Ditch Mr. Lonely, you deserve a love that’s better
by Karen Kreps
Does the symbol of Cupid’s arrow strike a chord in you? Do you associate love and romance with pain and longing? Too many of us do.
I’ll bet you’ve been dating Mr. Lonely. You know whom I’m talking about: the guy who occupies your thoughts but who always lets you down on some level and leaves you feeling lonely. If you’re counting on him for chocolates, flowers and great sex on Valentine’s Day, you’ll be in for disappointment. Yet you keep on hoping that, this year, things will be different, that he’ll finally get the message you’ve been sending him and respond appropriately.
Ditch him! Don’t waste another precious night pampering the fantasy that he’s good for you. Mr. Lonely is the anti-Valentine.
That guy can’t be trusted. He sleeps with everyone. I have gone to bed with him on more than one occasion, and I haven’t met a gal who hasn’t at least flirted with him. That dirty cur wouldn’t be sniffing around at your panties if you weren’t doing something to encourage him. Stop singing those torch songs. What do you find attractive about him? That he makes you feel? Don’t you know that feeling emotional pain and rejection only has one lasting effect: It numbs you.
How did we ever fall for him? The causes could be many.
Blame it on some old beau who long ago left you but for whom you never stopped pining. It may even trace back to a girl’s unrequited love for her father. We associate our attachment to an unavailable guy with romance and obsess about him with the loyalty that deservedly belongs to a man who can handle commitment. Instead, our emotional attachment to Mr. Lonely may trap us in the past. We strongly identify with the rejection we experienced and we ruminate on the story, replaying it like an old record. We expect the next guy we meet to be no different from the one who did us wrong. Listening to these old albums may cause us to be remote and miss the experience of true love from someone really nice, who isn’t the least bit like him.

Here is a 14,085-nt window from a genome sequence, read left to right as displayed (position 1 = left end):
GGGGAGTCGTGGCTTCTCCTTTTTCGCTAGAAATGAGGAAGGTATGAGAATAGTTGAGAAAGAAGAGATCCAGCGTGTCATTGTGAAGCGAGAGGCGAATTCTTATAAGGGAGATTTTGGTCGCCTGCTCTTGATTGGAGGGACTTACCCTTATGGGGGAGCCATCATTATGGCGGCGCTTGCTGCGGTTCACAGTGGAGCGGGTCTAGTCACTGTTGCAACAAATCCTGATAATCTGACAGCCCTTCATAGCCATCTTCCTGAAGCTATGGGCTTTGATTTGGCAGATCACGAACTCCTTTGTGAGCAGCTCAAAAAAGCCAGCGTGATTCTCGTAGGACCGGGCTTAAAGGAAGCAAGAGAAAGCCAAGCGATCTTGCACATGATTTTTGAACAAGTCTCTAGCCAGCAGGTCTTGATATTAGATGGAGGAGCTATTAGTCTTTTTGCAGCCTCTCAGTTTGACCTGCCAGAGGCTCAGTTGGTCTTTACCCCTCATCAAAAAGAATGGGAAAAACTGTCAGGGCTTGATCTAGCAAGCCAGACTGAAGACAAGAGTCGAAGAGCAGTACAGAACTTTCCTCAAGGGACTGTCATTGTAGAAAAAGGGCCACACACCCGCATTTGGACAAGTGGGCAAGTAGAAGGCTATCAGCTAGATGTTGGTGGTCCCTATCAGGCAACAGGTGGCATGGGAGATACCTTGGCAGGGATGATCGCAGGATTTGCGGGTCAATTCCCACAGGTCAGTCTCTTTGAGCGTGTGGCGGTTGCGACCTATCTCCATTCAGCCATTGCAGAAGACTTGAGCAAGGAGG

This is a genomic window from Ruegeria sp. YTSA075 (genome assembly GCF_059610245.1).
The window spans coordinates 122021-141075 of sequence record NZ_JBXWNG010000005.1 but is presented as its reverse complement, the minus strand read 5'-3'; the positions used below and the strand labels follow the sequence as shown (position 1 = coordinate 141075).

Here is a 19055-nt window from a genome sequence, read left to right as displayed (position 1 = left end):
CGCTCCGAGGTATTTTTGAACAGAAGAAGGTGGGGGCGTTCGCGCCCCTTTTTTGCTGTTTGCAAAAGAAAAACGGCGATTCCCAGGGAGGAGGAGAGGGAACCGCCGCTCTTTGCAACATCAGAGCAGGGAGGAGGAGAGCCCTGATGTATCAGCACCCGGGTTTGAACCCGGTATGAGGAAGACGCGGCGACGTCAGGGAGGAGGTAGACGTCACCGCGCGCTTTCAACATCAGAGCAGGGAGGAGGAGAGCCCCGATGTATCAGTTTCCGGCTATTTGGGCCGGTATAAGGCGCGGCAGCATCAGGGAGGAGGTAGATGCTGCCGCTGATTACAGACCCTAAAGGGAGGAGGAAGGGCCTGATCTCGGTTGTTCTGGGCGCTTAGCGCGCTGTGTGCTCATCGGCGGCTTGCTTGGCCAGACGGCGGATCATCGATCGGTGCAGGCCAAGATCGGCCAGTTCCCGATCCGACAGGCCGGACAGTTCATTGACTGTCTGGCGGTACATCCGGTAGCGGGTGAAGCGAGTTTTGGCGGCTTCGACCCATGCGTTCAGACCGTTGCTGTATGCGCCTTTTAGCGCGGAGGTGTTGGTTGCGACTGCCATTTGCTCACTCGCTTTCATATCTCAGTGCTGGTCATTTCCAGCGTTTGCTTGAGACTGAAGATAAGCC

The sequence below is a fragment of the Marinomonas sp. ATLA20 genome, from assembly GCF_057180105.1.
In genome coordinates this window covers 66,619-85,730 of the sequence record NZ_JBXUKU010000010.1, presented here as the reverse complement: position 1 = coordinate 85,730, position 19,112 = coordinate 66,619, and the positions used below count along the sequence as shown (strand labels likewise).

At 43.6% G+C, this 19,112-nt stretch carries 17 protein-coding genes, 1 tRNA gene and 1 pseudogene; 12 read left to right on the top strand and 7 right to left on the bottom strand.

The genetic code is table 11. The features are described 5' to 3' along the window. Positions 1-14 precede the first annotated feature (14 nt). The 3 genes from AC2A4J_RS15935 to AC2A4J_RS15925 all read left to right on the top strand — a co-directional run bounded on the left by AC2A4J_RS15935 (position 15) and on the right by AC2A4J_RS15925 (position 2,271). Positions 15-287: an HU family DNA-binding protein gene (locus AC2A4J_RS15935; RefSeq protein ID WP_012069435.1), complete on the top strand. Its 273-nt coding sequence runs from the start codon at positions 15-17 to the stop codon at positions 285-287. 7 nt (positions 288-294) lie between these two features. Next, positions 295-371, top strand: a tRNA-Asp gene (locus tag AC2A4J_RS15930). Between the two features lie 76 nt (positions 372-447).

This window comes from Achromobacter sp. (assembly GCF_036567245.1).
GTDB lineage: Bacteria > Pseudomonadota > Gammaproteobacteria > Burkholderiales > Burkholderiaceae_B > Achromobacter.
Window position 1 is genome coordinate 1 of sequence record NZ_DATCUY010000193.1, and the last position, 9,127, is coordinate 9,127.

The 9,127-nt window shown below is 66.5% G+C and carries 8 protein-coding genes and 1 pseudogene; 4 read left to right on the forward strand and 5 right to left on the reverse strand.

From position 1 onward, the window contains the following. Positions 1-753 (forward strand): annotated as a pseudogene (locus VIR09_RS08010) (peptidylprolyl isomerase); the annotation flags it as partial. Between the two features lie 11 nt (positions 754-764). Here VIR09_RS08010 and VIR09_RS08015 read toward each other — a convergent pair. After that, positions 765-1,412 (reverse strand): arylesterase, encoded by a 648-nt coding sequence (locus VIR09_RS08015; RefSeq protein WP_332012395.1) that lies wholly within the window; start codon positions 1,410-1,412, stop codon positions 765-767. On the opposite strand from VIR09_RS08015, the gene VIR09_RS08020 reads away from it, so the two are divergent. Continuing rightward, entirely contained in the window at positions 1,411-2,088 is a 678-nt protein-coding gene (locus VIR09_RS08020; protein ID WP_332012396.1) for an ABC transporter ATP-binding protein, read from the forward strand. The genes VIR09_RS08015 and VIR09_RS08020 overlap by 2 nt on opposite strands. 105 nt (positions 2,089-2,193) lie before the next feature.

This foible of human behavior is described by Eckhart Tolle in one of his bestselling books, A New Earth: Awakening to Your Life’s Purpose, as the function of the pain-body: “The remnants of pain left behind by every strong negative emotion that is not fully faced, accepted, and then let go of join together to form an energy field that lives in the very cells of your body.”
Women aren’t the only victims of Mr. Lonely. He has a female counterpart. Ms. Lonely can be a real bitch. She is a narcissist, all wrapped up with her self. Should she pay any attention to you, it’s to cast judgment. She’ll cut you down to size and snub you at a party because you not rich enough, strong enough or sufficiently handsome to merit her affection. Tolle writes that the pain-body feeds on negativity, “The pain-body that is ready to feed can use the most insignificant event as a trigger, something somebody says or does, or even a thought.”
Mr. and Ms. Lonely usually haunt singles, but they may also sneak into the marital bed, summoned there by your pain-body. You may have married your Dream Lover only to awake one morning next to someone who doesn’t understand you and who refuses to meet your expectations, leaving you to feel lonely even in your marriage.
John T. Cacioppo and William Patrick demonstrate in Loneliness: Human Nature and the Need for Social Connection how loneliness creates a feedback loop that reinforces social anxiety, fear and other negative feelings. By learning more about what underlies this experience, then learning to reframe their response, lonely individuals can reverse the feedback loop, overcome fear and find ways to reconnect.
So what can we do to slam the door on Mr. Lonely and to open our hearts and arms to someone more deserving of our love? I, for one, would start by giving myself the respect and attention I wanted but, in times past, didn’t get from that jerk. I can set an example for others by being gentle and sweet with myself. Then I can think about how to share the warm fuzzies with someone who will appreciate them.
When I feel solid in myself, positive about whom I am and what I can accomplish, I know I’m more attractive to others. I’ll draw others who see me as I see myself and the feedback loop becomes much more rewarding.
Having positive experiences about myself and others, I may even go on a rampage of appreciation and express to my partner the very kind of thoughts Mr. Lonely never voiced: “You are the greatest friend. Your touch fills me with delight. Your stories make me smile and I laugh when I’m with you. You do so many thoughtful things to help me out. I feel secure in your company and want to spend more time there. I trust you, and you can count on me to be there for you when you need a friend.”
In her humorous and life-affirming book, Excuse Me, Your Life is Waiting: the astonishing power of feelings, Lynn Grabhorn writes that we can free ourselves from the chain of pain if we stop trying to fix what we see as wrong in others. “If we can find something—anything—to appreciate about them, and plant the seeds of potential new growth about them with our positive vibrations, we open up a chance for change.”